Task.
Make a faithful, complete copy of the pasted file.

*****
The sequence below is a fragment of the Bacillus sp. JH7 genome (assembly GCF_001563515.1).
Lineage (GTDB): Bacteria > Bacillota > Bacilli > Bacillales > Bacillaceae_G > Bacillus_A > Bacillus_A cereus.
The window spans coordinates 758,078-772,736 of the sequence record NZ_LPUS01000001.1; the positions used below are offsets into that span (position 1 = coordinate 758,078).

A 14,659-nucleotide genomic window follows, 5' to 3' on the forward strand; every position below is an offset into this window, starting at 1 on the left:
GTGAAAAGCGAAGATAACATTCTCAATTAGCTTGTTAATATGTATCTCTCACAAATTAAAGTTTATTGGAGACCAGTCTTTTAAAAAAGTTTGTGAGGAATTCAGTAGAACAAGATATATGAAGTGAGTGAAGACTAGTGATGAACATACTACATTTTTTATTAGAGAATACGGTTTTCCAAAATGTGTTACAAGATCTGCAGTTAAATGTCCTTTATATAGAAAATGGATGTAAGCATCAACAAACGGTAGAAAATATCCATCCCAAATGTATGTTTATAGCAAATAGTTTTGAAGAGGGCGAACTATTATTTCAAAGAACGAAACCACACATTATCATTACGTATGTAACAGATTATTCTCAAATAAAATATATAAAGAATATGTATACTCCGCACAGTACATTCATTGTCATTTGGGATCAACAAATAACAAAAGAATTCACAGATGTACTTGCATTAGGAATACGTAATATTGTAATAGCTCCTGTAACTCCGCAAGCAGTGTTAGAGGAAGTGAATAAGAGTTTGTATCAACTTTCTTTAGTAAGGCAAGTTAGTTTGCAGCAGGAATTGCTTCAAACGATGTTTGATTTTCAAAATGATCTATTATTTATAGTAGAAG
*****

The sequence below is a fragment of the Bacillus sp. JH7 genome (assembly GCF_001563515.1).
Lineage (GTDB): Bacteria > Bacillota > Bacilli > Bacillales > Bacillaceae_G > Bacillus_A > Bacillus_A cereus.
The window spans coordinates 758,078-772,736 of the sequence record NZ_LPUS01000001.1; the positions used below are offsets into that span (position 1 = coordinate 758,078).

A 14,659-nucleotide genomic window follows, 5' to 3' on the forward strand; every position below is an offset into this window, starting at 1 on the left:
GTGAAAAGCGAAGATAACATTCTCAATTAGCTTGTTAATATGTATCTCTCACAAATTAAAGTTTATTGGAGACCAGTCTTTTAAAAAAGTTTGTGAGGAATTCAGTAGAACAAGATATATGAAGTGAGTGAAGACTAGTGATGAACATACTACATTTTTTATTAGAGAATACGGTTTTCCAAAATGTGTTACAAGATCTGCAGTTAAATGTCCTTTATATAGAAAATGGATGTAAGCATCAACAAACGGTAGAAAATATCCATCCCAAATGTATGTTTATAGCAAATAGTTTTGAAGAGGGCGAACTATTATTTCAAAGAACGAAACCACACATTATCATTACGTATGTAACAGATTATTCTCAAATAAAATATATAAAGAATATGTATACTCCGCACAGTACATTCATTGTCATTTGGGATCAACAAATAACAAAAGAATTCACAGATGTACTTGCATTAGGAATACGTAATATTGTAATAGCTCCTGTAACTCCGCAAGCAGTGTTAGAGGAAGTGAATAAGAGTTTGTATCAACTTTCTTTAGTAAGGCAAGTTAGTTTGCAGCAGGAATTGCTTCAAACGATGTTTGATTTTCAAAATGATCTATTATTTATAGTAGAAG